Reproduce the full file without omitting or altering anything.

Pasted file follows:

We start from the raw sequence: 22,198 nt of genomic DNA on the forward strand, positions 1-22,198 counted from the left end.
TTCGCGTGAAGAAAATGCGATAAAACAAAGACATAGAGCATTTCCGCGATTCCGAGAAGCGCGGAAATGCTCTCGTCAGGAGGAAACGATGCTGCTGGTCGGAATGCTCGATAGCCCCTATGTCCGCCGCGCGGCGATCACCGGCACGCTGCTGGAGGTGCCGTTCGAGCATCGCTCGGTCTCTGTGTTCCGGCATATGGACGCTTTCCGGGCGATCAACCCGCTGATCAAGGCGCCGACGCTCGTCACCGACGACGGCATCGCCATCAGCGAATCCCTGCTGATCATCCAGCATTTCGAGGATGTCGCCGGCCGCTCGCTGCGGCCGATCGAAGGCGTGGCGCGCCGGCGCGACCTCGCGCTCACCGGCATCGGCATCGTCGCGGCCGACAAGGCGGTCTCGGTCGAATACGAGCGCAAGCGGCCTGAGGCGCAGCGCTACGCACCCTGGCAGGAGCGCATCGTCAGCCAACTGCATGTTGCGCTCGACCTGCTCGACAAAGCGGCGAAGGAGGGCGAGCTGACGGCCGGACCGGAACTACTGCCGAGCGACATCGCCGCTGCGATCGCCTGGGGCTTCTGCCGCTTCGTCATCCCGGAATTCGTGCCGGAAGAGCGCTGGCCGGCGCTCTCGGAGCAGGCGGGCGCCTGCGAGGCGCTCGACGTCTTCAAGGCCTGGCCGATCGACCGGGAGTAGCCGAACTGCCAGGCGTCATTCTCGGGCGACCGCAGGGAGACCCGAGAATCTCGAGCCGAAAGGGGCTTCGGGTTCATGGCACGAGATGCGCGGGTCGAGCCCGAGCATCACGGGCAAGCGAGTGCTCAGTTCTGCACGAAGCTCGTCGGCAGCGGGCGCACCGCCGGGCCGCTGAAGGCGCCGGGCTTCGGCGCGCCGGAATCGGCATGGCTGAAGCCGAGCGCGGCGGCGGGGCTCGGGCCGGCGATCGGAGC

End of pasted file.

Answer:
We start from the raw sequence: 22,198 nt of genomic DNA on the forward strand, positions 1-22,198 counted from the left end.
TTCGCGTGAAGAAAATGCGATAAAACAAAGACATAGAGCATTTCCGCGATTCCGAGAAGCGCGGAAATGCTCTCGTCAGGAGGAAACGATGCTGCTGGTCGGAATGCTCGATAGCCCCTATGTCCGCCGCGCGGCGATCACCGGCACGCTGCTGGAGGTGCCGTTCGAGCATCGCTCGGTCTCTGTGTTCCGGCATATGGACGCTTTCCGGGCGATCAACCCGCTGATCAAGGCGCCGACGCTCGTCACCGACGACGGCATCGCCATCAGCGAATCCCTGCTGATCATCCAGCATTTCGAGGATGTCGCCGGCCGCTCGCTGCGGCCGATCGAAGGCGTGGCGCGCCGGCGCGACCTCGCGCTCACCGGCATCGGCATCGTCGCGGCCGACAAGGCGGTCTCGGTCGAATACGAGCGCAAGCGGCCTGAGGCGCAGCGCTACGCACCCTGGCAGGAGCGCATCGTCAGCCAACTGCATGTTGCGCTCGACCTGCTCGACAAAGCGGCGAAGGAGGGCGAGCTGACGGCCGGACCGGAACTACTGCCGAGCGACATCGCCGCTGCGATCGCCTGGGGCTTCTGCCGCTTCGTCATCCCGGAATTCGTGCCGGAAGAGCGCTGGCCGGCGCTCTCGGAGCAGGCGGGCGCCTGCGAGGCGCTCGACGTCTTCAAGGCCTGGCCGATCGACCGGGAGTAGCCGAACTGCCAGGCGTCATTCTCGGGCGACCGCAGGGAGACCCGAGAATCTCGAGCCGAAAGGGGCTTCGGGTTCATGGCACGAGATGCGCGGGTCGAGCCCGAGCATCACGGGCAAGCGAGTGCTCAGTTCTGCACGAAGCTCGTCGGCAGCGGGCGCACCGCCGGGCCGCTGAAGGCGCCGGGCTTCGGCGCGCCGGAATCGGCATGGCTGAAGCCGAGCGCGGCGGCGGGGCTCGGGCCGGCGATCGGAGC